The London Declaration was a declaration issued by the 1949 Commonwealth Prime Ministers' Conference on the issue of India's continued membership in the Commonwealth of Nations after its transition to a republican constitution. It was made in London on 28 April 1949 and marked the birth of the modern Commonwealth. The declaration had two main provisions: It allowed the Commonwealth to admit and retain members that were not Dominions, so including both republics and indigenous monarchies, and it changed the name of the organisation from the British Commonwealth to the Commonwealth of Nations, reflecting the first change. The Declaration recognised King George VI as Head of the Commonwealth. Following his death, the Commonwealth leaders recognised Queen Elizabeth II in that capacity.
The former term included the device of terminology that would reflect both the developing political independence and the right of countries in the Commonwealth to be republics and the commonality of allegiance that was the cornerstone of the Balfour Declaration of 1926 and the Statute of Westminster 1931. This proved to be a major stumbling block, until a compromise position was proposed by the Canadian Prime Minister Louis St. Laurent, who planned a position of Head of the Commonwealth, separate but held by the same person as the monarch.
The declaration stated vis-à-vis India:
|“||The Government of India have ... declared and affirmed India's desire to continue her full membership of the Commonwealth of Nations and her acceptance of the King as the symbol of the free association of its independent member nations and as such the Head of the Commonwealth.||”|
This formula has since been deemed to be a sufficient precedent for all other countries.
The issue had been discussed at the 1948 Prime Ministers Conference, the agenda of which was dominated by the imminent decisions of two states—India and Ireland—to declare themselves republics. At the meeting, Indian Prime Minister Jawaharlal Nehru proposed a Ten Point Memorandum on the settlement between India and the Commonwealth. The Cabinet Committee on Commonwealth Relations recognised that Nehru's proposals could not constitute a basis for continued Commonwealth membership, and that a further conference would be required.
|“||We join the Commonwealth obviously because we think it is beneficial to us and to certain causes in the world that we wish to advance. The other countries of the Commonwealth want us to remain there because they think it is beneficial to them. It is mutually understood that it is to the advantage of the nations in the Commonwealth and therefore they join. At the same time, it is made perfectly clear that each country is completely free to go its own way; it may be that they may go, sometimes go so far as to break away from the Commonwealth...Otherwise, apart from breaking the evil parts of the association, it is better to keep a co-operative association going which may do good in this world rather than break it.||”|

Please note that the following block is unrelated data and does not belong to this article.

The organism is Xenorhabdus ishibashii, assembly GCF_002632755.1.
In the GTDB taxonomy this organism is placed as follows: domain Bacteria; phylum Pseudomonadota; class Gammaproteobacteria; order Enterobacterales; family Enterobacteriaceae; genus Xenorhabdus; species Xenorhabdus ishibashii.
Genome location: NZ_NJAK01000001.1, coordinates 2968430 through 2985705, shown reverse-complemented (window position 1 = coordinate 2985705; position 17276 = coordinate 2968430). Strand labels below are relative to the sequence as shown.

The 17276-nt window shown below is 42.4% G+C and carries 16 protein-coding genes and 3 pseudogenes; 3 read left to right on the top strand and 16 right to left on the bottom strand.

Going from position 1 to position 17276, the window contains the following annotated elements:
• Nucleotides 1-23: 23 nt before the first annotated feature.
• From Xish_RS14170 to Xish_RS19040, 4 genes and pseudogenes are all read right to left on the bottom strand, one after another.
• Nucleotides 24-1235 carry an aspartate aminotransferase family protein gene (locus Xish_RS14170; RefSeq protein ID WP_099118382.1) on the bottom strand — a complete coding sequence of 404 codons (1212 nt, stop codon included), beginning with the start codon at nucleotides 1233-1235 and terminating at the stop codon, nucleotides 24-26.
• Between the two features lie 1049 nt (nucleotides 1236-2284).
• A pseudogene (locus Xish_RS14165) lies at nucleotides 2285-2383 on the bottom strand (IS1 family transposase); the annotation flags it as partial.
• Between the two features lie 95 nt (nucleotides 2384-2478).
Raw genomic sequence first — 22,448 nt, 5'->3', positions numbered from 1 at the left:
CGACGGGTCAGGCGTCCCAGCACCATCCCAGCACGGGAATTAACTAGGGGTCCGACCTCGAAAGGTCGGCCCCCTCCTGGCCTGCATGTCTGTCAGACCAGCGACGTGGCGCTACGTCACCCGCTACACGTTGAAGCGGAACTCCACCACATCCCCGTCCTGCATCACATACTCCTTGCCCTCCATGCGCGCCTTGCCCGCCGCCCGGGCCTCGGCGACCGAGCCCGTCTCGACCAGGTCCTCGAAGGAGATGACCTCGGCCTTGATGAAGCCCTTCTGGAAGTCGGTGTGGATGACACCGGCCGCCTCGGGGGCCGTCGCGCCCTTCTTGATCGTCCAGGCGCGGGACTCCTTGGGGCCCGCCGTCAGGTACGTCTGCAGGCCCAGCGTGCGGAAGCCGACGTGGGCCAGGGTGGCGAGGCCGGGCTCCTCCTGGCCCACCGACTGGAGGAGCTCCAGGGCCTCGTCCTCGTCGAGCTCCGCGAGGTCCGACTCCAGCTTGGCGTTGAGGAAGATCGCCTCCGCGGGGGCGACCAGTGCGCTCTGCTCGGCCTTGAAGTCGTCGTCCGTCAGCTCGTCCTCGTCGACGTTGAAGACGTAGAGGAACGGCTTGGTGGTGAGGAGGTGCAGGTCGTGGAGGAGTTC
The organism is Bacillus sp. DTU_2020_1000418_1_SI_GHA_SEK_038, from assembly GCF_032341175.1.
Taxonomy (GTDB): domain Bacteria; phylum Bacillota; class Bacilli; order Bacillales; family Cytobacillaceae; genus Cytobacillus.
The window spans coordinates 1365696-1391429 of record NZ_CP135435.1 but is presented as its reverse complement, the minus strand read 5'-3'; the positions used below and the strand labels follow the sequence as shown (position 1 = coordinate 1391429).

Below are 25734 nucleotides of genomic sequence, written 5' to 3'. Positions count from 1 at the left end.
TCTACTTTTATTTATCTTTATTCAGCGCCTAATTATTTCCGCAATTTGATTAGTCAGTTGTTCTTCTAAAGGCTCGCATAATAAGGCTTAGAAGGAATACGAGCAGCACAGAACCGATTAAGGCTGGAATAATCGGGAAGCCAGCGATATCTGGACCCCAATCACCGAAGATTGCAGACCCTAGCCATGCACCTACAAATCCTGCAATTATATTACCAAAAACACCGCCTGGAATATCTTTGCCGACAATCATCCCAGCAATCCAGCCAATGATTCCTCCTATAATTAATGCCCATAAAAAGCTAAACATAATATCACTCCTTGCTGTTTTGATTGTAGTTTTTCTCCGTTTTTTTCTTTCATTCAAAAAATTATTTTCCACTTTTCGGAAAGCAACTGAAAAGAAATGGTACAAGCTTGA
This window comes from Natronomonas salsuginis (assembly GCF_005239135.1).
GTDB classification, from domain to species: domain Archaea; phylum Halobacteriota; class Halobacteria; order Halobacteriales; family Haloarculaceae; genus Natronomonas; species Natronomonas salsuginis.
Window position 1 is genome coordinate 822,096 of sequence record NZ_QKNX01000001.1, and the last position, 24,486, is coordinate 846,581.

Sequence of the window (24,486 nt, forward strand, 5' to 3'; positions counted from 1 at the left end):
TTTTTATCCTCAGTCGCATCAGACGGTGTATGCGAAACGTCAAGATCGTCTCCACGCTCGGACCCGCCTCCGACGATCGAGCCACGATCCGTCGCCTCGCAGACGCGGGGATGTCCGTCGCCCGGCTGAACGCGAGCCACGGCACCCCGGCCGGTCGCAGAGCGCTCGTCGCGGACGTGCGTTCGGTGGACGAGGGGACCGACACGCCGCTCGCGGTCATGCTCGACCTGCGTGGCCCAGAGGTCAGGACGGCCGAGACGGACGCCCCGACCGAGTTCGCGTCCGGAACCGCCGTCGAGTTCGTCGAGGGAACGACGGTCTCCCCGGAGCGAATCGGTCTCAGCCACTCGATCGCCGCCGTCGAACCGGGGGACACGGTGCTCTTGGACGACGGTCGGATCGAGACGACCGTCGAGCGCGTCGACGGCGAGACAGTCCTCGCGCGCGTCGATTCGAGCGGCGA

At the next conference, in April 1949, Nehru, seeking above all to avoid two-tiered membership, conceded a more agreeable three-point programme, based upon common Commonwealth citizenship, a declaration of India's continued membership, and recognition of the monarch in a separate capacity than that as monarch. This met general agreement, particularly with the new South African Prime Minister Daniel François Malan, and, over the next two days, the draft was crafted into a final agreement. To avoid criticisms about dropping the word British from the name of the Commonwealth, Nehru conceded a reference to the "British Commonwealth of Nations" in the opening paragraph of the document as an historically-appropriate reference.
King George VI was reticently in favour of the separation of the positions of king and Head of the Commonwealth, having met and liked Nehru, but was concerned with the practicalities. News of the agreement was hailed by all those on the opposition benches in the British House of Commons, including Winston Churchill and Clement Davies. By contrast, Jan Smuts, who had been defeated by Malan in the South African general election the previous year and was considered second only to Churchill as a Commonwealth statesman, was bitterly opposed.
India became a republic in 1950 and remained in the Commonwealth. However, Ireland, which was in the same situation, having passed the Republic of Ireland Act 1948, declared itself a republic on 18 April 1949, ten days before the declaration, and therefore left the Commonwealth.
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